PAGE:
Q & A

Sally Gander writes fiction and creative nonfiction. Her work has appeared in A Word in Your Ear and The Real Story, and is forthcoming in Litro. She has taught Creative Writing at Bath Spa University and Advanced Studies in England, and is currently writing a collection of personal essays.

Pain is about answering a question the body asks
Sinéad Gleeson

WHAT?

What takes too long. What has diversions, deceptions, experts with expressions of tolerant disbelief. What takes you to a spectacled consultant with vertebrae stacked on his desk, two physiotherapists and a variety of osteopaths, one of which adds a fresh injury, and finally, an osteopath who treats circus performers, who listens, who knows.

He tells you we’re doing this here, but that may happen there. His predictions come true enough times for you to trust him with your body.

WHEN?

Then— 

Car accident—aged nineteen. Two births—aged twenty-seven and thirty-one. Gym injury—aged forty-five. A lifetime of walking, sitting, writing, of disregarding your body, the vessel you need to transport your mind.

Now— 

Daily you collect new symptoms. You struggle to stay upright. You imagine your structure as chemistry vs. mechanics, a power battle to fuse and confuse, each testing the other for weakness and finding plenty.

Spine poses question—tingling tongue answers.

Blood poses counter-question—dizziness answers.

Ears, eyes, hips, shoulder… the questions go on.

Lost inside the puzzle, your mind’s response is exhaustion, to bed, soft sheets, warmth, darkness, but comfort is elusive and you wonder if the answer hangs invisible above your head—if you can just reach up with the right motion you might find it amongst the pins-and-needles in your fingers.

WHERE?

Everywhere.

Except. Your left arm, which is smug with glee. The left side of your face and neck. Your liver, lungs, kidneys, stomach, intestines, your heart (mostly). Your vulva, thankfully. Your skin, if you care for it. Your brain, when you’re quick with the migraine medication.

You appreciate these freedoms.

WHO?

The health professionals. Days packed with the sick. A skeleton jauntily topped with a Santa hat. Pale eyes through half moon glasses that say I can’t help you. Auras of willingness, knowledge, impatience, dismissal, confidence, empathy.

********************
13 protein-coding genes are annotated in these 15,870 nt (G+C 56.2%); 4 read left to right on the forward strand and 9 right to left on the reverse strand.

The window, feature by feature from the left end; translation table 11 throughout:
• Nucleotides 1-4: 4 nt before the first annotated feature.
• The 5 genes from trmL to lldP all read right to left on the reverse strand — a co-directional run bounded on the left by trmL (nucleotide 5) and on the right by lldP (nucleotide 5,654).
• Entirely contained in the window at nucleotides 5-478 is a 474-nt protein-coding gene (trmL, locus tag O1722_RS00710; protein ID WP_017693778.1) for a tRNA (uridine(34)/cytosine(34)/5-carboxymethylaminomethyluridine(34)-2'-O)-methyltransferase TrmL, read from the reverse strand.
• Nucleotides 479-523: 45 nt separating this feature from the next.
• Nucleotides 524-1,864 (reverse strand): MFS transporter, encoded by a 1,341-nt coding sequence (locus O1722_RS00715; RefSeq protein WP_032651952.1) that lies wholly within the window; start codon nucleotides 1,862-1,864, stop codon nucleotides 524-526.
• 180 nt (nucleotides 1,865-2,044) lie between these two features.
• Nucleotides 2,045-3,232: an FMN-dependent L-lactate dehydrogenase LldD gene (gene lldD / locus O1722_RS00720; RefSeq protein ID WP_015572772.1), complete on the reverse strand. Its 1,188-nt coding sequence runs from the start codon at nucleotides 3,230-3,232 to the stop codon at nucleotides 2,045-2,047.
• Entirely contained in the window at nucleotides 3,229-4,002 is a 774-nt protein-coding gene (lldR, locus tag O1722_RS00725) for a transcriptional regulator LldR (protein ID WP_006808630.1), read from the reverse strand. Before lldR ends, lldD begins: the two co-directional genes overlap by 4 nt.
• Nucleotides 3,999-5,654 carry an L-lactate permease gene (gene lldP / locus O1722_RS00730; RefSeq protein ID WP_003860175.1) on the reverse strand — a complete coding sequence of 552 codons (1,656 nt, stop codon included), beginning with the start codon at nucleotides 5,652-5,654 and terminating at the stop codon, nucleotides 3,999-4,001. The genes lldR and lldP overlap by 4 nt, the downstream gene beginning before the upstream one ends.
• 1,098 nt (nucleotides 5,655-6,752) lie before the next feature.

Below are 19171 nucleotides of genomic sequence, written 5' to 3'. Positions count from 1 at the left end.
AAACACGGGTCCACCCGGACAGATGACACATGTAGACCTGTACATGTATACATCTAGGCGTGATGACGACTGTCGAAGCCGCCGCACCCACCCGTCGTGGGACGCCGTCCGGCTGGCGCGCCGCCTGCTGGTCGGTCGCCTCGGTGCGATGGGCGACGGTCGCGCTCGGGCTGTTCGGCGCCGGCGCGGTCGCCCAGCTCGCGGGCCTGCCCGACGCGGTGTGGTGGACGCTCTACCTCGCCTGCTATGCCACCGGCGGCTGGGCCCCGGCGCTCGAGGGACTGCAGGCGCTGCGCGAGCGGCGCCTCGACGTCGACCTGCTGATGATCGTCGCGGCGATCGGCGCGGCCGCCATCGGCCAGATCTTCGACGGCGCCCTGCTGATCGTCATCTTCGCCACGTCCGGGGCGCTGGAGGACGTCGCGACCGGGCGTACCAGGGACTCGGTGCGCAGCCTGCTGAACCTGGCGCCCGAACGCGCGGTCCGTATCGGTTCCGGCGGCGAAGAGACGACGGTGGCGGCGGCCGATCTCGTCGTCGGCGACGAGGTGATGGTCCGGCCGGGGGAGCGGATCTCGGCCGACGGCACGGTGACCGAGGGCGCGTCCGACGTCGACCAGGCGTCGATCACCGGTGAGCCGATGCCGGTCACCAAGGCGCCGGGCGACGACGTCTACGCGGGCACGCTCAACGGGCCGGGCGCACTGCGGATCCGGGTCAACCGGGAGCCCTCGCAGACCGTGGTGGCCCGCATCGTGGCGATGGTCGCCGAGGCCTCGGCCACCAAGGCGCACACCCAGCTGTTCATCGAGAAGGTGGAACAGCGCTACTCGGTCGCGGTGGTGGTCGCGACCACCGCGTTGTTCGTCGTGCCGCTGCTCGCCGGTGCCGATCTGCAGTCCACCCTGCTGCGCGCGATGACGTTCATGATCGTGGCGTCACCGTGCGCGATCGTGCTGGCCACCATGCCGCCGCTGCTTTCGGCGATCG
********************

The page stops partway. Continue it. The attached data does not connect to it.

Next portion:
Your mother whom you visit on her return home, her arm in plaster. You take care of her the way she cares for you. You are astonished by how this act of giving fills you with meaning.

The family members, who sometimes remember, but sometimes ask you to pick up a crying child, scowling when you refuse.

Your friend who always remembers, who kneads the pressure points of your feet, who lays out the Child Cards to ask searching questions.

Your lover who is patient, who helps your body feel pleasure to restore some kind of balance.

WHY?

Here is the doubt. Speculation is all you have, but really, what does it matter as long as you have the How?

HOW?

Amitriptyline, Rizatriptan, codeine, paracetamol. Heat pack. Cold pack. Massage. Stretching. Strengthening. Unfurling, slowly, slowly, what has become furled.

The patient whose mind is constantly in motion will take longer to recover. Your osteopath tells you this. So you sit, counting your breath, filling your body with liquid sunlight and training your mind to calm, to just be. At night, this cleared space gives a new vividness to your dreams.

You watch The Singing Detective. Michael Gambon’s face, skin-sore, peeling-white, swollen with pain, hands so gnarled the longed for cigarette stays stubbornly in its packet. He is locked inside himself, peering out but finding no relief, so he sinks into a world of spies and femme fatales, casting himself as the sharp-talking, crooning private eye. When he is forced from his imaginary world, hurled onto the hospital ward he inhabits, despair is palpable in his spitting curse-rimmed rage.

His creator, Dennis Potter, had the same diseased skin and gnarled hands, so he wrote what he knew.

Sinéad Gleeson also wrote what she knew. Injury, illness and treatment, callous doctors, struggle, exhaustion, determination.

It seems the locked-in are propelled towards some kind of expression. When there’s no escape, no drug, no drink, no treatment to gift the clarity of comfort, the only motion that remains is the shift from sensation to proclamation.

Drugs of choice—the image, the sound, the word.

You watch your own drug splatter onto the page.

Jagged. Blurred. Fucking. Hateful. Spike. Seer. Split. Faint.

You say it all.

And when you’re done you sit and rest, fill yourself with light, or walk along the riverbank and look up at the trees, feel the pale sun on your skin.

You cherish the kindness of strangers.

And you look for others to care for.

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